Trevett: The “farm to table” ideal in America, or at least the ideal that Legume aspired to for a long time, was really cast by Alice Waters and Chez Panisse in the 1970’s. It’s this idea that everything on the plate should be pure and clean, sourced from the best farms, and served at the peak of freshness.

In my heart, I really do think this is the best way to cook, and it goes really deep for me.  My whole style of cooking is based in childhood memories of eating from my parent’s garden, and foraging in the woods and fields behind my house. So when I learned about Chez Panisse in the early 90’s, it made me want to do this for a living. However, the food system in this country is so out of whack, that to really cook and eat that way requires great expense, ideal conditions, and Herculean-like effort for most folks, because it means going against the grain. It’s just not possible for every American to eat this way all the time. So what we really need, I think, are models of cooking and eating that help resolve this conflict between what we should be eating (which is high-quality food that is nourishing to the body, mind and spirit, which will mean different things to different people) and the fact that the conditions of our food system do not really support this, yet.

I think there is this idea that places like Chez Panisse and Blue Hill at Stone Barns epitomize a kind of all-or-nothing “purity” that all farm-to-table restaurants should be aspiring to.  A lot of folks, then, project that kind of thing onto a place like Legume, and I’ve felt a certain kind of pressure to live up to that ideal in order to be a supposedly “genuine” farm to table restaurant.

But what I really want to do these days is help change the narrative of what a genuine farm to table restaurant can be, to include more diverse models than the all-or-nothing purity model. Chez Panisse and Blue Hill might be great restaurants, but they exist in highly artificial conditions. They are kind of like supermodel restaurants: they represent an ideal standard, but they don’t necessarily serve as practical guides for how a restaurant in the regular world might engage their local foodshed a genuine and real way.  Supposedly, a place like Blue Hill at Stone Barns is doing important work that will “trickle down” to others in the farm to table movement, but that smacks of top-down Regan-era thinking to me.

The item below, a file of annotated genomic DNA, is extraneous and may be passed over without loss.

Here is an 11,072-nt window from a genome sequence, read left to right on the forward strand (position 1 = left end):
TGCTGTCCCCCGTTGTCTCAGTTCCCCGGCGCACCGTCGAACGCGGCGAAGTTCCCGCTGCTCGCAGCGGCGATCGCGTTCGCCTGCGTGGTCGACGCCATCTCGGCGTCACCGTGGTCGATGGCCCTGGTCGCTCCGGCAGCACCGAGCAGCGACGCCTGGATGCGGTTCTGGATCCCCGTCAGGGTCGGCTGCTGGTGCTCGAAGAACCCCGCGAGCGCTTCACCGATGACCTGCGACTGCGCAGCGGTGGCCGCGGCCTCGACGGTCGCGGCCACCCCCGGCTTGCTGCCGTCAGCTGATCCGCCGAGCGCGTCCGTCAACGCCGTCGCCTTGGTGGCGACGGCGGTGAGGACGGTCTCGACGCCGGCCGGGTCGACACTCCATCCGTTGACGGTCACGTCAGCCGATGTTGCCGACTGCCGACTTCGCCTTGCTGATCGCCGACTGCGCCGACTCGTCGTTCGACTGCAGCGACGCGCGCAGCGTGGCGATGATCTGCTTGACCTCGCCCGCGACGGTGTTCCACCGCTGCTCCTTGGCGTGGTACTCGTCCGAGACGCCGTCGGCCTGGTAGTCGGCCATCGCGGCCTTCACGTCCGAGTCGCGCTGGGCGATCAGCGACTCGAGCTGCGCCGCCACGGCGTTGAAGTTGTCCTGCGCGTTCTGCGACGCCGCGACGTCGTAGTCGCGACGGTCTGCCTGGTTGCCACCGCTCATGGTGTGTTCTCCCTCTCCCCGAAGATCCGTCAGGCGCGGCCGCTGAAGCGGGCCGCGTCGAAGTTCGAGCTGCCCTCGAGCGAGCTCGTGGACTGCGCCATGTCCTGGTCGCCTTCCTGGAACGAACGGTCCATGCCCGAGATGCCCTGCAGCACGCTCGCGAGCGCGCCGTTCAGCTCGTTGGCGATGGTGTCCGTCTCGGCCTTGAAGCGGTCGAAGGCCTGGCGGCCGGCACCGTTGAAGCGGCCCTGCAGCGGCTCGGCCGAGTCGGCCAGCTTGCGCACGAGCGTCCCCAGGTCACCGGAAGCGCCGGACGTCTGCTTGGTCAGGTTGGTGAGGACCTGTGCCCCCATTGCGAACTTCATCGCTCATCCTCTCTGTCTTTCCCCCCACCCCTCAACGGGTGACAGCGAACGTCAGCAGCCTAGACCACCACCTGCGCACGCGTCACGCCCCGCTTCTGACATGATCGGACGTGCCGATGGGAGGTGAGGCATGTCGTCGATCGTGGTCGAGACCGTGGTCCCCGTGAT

I think a more genuine farm-to-table movement has to come from the ground up. What this means, exactly, is a little harder to define, because it’s a little more complicated than the all-or-nothing purity approach which, in my opinion, is kind of formulaic and simplistic when you really think about it. When you have access to nothing but perfect, “ethically raised” ingredients all the time, you don’t really have to come up against the rough edges of compromise. The Rust Belt, however,  doesn’t afford us the luxury of looking away. We’re forced to come up against questions like: what does it mean to be committed to one’s local food system knowing that you’ll be forever tethered to commodity foodways, at least to some extent? How far do you push, and where is the line where healthy compromise veers into watering down one’s values to the point where they become meaningless? And the most important question: how do we eat well as possible with what we are given? To me, this is rich, fertile soil to be working in.

Thommy: You have described the way you present food as “maternal” rather than “sexy”- can you define those ideas and how they affect the customer’s experience.

Trevett: I think this means valuing the physical act of eating itself over how it looks or it’s fashion appeal.  When I eat something, I want it to taste good, of course, but I also want it to sit well in my stomach and derive good energy from it so I can be happy and productive in my life. I think cooking from scratch with healthy ingredients achieves this.

A lot of folks who go out to eat are looking for something fashionable to remind them of what they ate on their last trip to a more cosmopolitan city, or something with a stunning visual appeal that they can post on instagram. That’s fine, but it’s not our priority at Legume. We’re about satisfying physical needs first. Occasionally, our food is instagram worthy and fashionable too, but that’s more of an accident than a priority.

Thommy: We’ve also talked before about a consideration for how food treats the consumer- about digestion.

Trevett: We don’t think of digestion as Americans. I believe we are one of the only countries where the government is telling us what to eat – from ur basic food groups. We’ve been given a food pyramid and are expected to eat these set portions from within. Most cultures have a culture of eating but  we don’t- we have to fend for ourselves. We have to figure out what we eat and make it up as we go.

We don’t think about digestion about a culture as much as we should. Rather then considering what it’s going to do to us, our food is just supposed to taste good. Maybe we worry about if it is going to make us fat- but we should worry about how it makes us feel. Legume is about that, it is a long term investment. When regular customers leave to try new restaurants, they return to us and say it is like coming home. They say it makes them feel good.

Thommy: Can you share about one thing your are particularly proud of that you make at the restaurant?